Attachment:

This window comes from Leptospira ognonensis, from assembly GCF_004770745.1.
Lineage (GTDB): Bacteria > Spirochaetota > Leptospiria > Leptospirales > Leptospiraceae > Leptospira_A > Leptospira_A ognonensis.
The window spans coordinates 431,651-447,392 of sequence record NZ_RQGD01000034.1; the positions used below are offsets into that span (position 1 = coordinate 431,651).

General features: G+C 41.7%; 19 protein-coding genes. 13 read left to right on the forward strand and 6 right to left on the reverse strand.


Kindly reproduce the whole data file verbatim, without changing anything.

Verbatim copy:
This window comes from Leptospira ognonensis, from assembly GCF_004770745.1.
Lineage (GTDB): Bacteria > Spirochaetota > Leptospiria > Leptospirales > Leptospiraceae > Leptospira_A > Leptospira_A ognonensis.
The window spans coordinates 431,651-447,392 of sequence record NZ_RQGD01000034.1; the positions used below are offsets into that span (position 1 = coordinate 431,651).

General features: G+C 41.7%; 19 protein-coding genes. 13 read left to right on the forward strand and 6 right to left on the reverse strand.